Today's topic is a reader request... How to deal with the expectation of freebies. This is similar to my early post about charity requests, but this time we're dealing with people who think they shouldn't have to pay you because they're family or friends.
It's so frustrating to me because it feels very one-sided. The usual excuse is "Oh, we're such good friends, how could you charge me?" I feel like a good friend wants to support her friend's business. I am always happy to buy things from my friends and I never expect a discount, let alone freebies.
This happens when you're not in business, too. If you're good at something, as a hobby or for your day job, people expect you to do it for them for free. I have friends who crochet and knit who have been asked to make baby blankets for people they don't even know! And of course, as soon as anyone admits to having a job in the computer industry (in any facet of it), they immediately become the go-to guy for everyone's computer problems.
Much like charity, this is an issue where you need to decide where you draw the line. For me, of course I will make my Mom things for free -- she gave birth to me, she can have some earrings to match her new necklace -- and if she wants to buy something from my shop, she gets a discount. The same for my best friend who lets me crash at her place whenever I'm in Phoenix. She cooks me crepes for breakfast and I make her a custom necklace while I wait. Other family members and close friends get discounts, or extra surprises with their orders. And I usually do a bigger discount on custom work than on things that I had to go to the effort of photographing and listing on Etsy.
So decide who you are willing to work for free for, and under what circumstances. For all others, have a speech prepared. Something like this:
I'm sorry, I can't do this for free. Making jewelry (crocheting, fixing computers, practicing law) is my career and the time that I spend on this is time I can't spend on the projects that pay the bills. Because we're so close, though, I'd be happy to do this for half my normal price (the cost of materials, a 20% discount, in return for you doing my yardwork).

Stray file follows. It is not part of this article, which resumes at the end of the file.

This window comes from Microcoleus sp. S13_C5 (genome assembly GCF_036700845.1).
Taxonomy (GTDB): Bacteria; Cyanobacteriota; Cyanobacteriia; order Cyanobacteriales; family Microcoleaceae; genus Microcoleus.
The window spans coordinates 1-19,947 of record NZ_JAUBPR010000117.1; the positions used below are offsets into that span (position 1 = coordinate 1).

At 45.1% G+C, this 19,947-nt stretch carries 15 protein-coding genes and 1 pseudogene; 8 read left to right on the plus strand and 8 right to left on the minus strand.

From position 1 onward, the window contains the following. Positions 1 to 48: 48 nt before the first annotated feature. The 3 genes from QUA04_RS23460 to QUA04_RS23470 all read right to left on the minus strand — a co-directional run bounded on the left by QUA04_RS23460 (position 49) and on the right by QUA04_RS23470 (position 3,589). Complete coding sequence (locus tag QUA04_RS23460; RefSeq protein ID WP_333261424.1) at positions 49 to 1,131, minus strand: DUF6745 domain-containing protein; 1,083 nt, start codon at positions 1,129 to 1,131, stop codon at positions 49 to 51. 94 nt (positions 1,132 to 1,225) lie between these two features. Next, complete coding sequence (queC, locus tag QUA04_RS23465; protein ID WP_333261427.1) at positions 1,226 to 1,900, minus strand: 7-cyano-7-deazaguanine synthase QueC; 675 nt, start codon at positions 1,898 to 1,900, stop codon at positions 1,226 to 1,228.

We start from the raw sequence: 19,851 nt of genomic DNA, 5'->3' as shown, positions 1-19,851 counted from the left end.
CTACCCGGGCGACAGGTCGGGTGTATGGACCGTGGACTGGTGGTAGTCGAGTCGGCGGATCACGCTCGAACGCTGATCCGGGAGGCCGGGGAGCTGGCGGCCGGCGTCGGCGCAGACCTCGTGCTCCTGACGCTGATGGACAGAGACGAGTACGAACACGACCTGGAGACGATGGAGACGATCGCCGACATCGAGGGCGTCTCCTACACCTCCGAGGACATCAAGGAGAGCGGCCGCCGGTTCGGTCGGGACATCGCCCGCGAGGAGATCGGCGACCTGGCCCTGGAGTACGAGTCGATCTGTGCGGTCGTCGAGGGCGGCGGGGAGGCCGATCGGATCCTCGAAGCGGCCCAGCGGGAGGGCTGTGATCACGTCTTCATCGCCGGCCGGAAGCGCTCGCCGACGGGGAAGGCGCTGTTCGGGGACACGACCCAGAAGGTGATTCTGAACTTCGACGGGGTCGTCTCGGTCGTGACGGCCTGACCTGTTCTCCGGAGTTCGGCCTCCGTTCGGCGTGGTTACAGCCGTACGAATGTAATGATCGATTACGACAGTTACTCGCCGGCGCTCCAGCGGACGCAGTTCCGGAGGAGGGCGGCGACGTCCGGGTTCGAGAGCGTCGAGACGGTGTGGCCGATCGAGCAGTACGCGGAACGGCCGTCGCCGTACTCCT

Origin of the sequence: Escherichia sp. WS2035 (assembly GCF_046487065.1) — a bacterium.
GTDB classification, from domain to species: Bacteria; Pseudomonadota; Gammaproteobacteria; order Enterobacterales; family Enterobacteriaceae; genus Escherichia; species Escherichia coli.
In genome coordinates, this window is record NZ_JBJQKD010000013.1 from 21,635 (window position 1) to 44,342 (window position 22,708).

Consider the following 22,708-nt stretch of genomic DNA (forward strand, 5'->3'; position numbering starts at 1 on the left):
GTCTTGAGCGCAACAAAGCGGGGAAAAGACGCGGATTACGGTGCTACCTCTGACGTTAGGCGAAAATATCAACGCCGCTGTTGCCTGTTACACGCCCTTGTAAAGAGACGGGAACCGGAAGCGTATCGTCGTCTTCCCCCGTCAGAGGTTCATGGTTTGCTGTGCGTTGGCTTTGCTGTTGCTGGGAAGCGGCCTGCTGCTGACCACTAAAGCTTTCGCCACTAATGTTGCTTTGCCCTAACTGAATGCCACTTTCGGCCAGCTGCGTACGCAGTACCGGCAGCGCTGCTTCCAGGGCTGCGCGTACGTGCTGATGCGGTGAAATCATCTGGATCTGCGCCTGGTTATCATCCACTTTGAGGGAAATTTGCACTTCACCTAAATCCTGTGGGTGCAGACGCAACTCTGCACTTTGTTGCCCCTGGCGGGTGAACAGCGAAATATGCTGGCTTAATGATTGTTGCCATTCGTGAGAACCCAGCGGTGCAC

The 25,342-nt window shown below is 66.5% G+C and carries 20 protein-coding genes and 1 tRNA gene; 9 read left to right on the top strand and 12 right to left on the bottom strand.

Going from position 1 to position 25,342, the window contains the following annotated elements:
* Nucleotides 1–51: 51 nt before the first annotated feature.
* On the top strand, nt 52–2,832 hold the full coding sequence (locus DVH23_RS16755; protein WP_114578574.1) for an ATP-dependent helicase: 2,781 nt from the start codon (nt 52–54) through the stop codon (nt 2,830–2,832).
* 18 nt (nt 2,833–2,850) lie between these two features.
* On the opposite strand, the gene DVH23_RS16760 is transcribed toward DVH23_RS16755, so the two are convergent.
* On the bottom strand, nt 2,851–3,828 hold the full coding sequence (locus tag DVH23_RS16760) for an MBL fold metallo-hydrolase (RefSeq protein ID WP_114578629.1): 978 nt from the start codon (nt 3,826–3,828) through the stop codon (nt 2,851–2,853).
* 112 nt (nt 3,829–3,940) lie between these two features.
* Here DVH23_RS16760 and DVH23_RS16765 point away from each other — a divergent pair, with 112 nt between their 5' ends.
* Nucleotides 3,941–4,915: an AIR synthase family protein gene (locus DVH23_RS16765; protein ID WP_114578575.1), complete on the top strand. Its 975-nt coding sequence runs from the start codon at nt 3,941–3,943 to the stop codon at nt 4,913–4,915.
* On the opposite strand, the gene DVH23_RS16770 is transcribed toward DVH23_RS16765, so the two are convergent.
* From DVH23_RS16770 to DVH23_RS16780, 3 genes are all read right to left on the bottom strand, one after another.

The trade is one of my favorite compromises. Sometimes people genuinely can't afford your work but are willing to do something in return. But only offer this if it's something you really need or want. Don't feel bad turning down trade offers for things you're not interested in -- believe me, you will get a lot of them in your life and soon you are bogged down with weird knick-knacks and IOUs for services you'll never use.
Oh, and what if it's not your career? You can use a few different lines:
I'd be happy to make that for you, but I'll need at least $50 for the supplies. Mohair yarn is just so expensive!
I'm sorry, sewing is what I do to relax after work. If I started taking custom orders it would feel too much like a second job.
I'm afraid I don't have time to fix your computer this weekend, but here's the e-mail address of my friend who does that on the side. He's really reliable and his prices are fair.
Don't get guilt-tripped. There is not a single relationship that requires you to make an Irish lace wedding dress to maintain it, and if the other party feels that way, you're probably better off without them. Only take on the projects that make you happy, thus enriching the friendship for both parties.
Are you looking for the right words for a difficult situation? E-mail me at Politelyworded@gmail.com and I'll help!
PS: Due to low letter volume, I will be temporarily switching back to a once a week schedule until at least mid-February. I will continue to update on Wednesdays.